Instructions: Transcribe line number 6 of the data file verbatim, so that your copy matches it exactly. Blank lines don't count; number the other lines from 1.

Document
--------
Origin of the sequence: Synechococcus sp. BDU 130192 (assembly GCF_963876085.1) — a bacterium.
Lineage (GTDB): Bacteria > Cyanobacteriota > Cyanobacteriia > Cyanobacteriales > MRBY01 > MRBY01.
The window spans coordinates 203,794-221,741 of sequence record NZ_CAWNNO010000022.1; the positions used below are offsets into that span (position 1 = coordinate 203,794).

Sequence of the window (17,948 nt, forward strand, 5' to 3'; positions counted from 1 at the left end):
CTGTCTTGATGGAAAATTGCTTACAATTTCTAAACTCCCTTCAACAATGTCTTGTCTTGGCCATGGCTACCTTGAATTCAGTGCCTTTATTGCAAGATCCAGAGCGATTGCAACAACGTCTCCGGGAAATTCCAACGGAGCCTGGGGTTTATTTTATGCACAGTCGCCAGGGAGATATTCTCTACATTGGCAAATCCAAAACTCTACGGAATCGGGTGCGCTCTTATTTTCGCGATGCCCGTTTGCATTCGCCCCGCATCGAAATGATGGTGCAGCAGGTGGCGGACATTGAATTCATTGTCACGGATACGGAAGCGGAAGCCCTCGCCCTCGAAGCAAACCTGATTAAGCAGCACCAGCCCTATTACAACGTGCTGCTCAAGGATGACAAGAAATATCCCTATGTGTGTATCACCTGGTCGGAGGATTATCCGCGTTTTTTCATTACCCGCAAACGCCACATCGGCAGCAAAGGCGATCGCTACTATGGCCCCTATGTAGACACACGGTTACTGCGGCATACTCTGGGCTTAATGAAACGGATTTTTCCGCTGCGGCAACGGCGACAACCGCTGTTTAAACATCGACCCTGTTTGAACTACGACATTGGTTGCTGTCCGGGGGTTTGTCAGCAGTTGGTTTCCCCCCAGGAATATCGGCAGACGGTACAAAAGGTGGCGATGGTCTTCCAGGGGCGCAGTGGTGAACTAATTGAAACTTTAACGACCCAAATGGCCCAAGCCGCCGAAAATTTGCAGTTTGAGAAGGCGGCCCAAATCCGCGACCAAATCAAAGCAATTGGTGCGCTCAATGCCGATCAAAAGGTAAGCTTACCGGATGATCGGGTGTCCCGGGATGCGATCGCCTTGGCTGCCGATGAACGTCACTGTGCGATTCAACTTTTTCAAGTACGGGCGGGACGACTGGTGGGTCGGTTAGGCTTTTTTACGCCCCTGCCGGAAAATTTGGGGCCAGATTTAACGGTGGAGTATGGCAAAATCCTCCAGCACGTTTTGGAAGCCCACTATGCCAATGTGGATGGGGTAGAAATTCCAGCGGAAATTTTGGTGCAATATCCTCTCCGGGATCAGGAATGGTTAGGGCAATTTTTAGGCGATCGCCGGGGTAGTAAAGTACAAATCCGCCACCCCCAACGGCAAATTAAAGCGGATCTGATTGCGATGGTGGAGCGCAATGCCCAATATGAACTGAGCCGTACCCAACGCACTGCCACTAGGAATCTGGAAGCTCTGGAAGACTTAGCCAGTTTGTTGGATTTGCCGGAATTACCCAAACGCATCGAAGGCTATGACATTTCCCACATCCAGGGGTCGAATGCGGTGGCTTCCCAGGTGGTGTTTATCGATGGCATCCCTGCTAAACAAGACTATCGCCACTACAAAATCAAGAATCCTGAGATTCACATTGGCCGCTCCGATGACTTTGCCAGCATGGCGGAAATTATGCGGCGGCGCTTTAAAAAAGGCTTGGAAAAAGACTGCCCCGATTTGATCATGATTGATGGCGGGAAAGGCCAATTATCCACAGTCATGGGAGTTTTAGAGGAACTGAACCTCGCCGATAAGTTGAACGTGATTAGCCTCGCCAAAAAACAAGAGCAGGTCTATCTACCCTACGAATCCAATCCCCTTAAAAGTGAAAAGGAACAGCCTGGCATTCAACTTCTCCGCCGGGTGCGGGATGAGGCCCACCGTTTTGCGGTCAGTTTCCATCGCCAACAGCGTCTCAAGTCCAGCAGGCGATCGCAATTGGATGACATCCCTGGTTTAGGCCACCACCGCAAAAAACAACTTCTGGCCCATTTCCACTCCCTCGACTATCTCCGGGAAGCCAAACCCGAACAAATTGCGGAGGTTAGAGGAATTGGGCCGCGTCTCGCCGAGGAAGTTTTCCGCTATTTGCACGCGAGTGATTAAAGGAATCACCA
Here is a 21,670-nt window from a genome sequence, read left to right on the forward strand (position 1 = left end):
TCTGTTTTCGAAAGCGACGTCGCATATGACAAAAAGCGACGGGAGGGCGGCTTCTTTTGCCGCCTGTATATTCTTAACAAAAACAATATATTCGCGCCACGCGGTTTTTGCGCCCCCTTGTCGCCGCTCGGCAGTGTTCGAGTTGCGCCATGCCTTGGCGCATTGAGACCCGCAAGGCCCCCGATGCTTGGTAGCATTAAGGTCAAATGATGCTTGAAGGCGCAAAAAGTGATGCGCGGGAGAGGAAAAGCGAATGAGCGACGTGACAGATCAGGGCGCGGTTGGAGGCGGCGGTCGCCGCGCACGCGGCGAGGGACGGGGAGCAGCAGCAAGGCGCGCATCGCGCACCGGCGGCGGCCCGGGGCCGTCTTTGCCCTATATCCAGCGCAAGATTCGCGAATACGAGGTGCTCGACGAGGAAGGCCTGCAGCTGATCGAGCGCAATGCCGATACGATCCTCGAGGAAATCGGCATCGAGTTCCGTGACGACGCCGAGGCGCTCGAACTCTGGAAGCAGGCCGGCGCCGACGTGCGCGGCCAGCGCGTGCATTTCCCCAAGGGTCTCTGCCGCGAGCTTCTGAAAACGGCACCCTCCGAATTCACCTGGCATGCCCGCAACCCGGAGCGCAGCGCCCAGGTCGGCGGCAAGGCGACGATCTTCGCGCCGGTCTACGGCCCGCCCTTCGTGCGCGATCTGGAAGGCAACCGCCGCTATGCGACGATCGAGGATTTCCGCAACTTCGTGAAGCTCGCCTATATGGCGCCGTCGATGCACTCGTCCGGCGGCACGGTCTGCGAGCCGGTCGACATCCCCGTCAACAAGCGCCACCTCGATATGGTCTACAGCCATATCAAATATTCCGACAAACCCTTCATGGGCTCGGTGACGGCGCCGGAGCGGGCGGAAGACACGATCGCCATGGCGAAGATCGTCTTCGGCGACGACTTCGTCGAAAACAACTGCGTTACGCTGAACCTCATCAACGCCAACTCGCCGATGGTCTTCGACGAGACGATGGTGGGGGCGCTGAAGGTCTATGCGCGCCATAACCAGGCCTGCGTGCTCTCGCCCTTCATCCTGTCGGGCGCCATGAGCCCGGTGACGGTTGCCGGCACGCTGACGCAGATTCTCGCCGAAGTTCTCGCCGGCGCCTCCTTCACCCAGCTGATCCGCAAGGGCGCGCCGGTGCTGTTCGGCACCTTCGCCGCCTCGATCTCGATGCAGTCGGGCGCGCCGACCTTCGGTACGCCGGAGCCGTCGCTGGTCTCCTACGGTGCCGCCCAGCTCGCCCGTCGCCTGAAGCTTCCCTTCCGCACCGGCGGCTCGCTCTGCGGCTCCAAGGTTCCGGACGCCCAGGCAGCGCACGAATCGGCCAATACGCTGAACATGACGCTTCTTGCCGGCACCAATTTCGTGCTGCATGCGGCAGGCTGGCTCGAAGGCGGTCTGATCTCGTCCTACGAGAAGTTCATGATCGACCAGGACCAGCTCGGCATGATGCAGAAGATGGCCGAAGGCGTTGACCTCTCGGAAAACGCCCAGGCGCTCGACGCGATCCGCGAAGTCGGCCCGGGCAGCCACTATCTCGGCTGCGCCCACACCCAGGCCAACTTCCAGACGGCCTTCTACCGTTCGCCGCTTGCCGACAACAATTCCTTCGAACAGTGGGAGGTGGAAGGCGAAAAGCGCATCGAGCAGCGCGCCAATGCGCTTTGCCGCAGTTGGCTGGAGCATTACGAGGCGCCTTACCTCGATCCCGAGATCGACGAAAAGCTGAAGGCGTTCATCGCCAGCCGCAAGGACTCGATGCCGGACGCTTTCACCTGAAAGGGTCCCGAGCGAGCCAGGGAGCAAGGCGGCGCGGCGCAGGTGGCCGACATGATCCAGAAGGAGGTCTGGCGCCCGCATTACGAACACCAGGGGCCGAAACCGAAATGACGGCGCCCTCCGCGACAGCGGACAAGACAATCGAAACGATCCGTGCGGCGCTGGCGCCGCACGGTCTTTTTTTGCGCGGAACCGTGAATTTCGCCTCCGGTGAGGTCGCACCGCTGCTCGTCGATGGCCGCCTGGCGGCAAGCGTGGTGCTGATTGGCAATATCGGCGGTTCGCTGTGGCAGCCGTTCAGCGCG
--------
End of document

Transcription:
Here is a 21,670-nt window from a genome sequence, read left to right on the forward strand (position 1 = left end):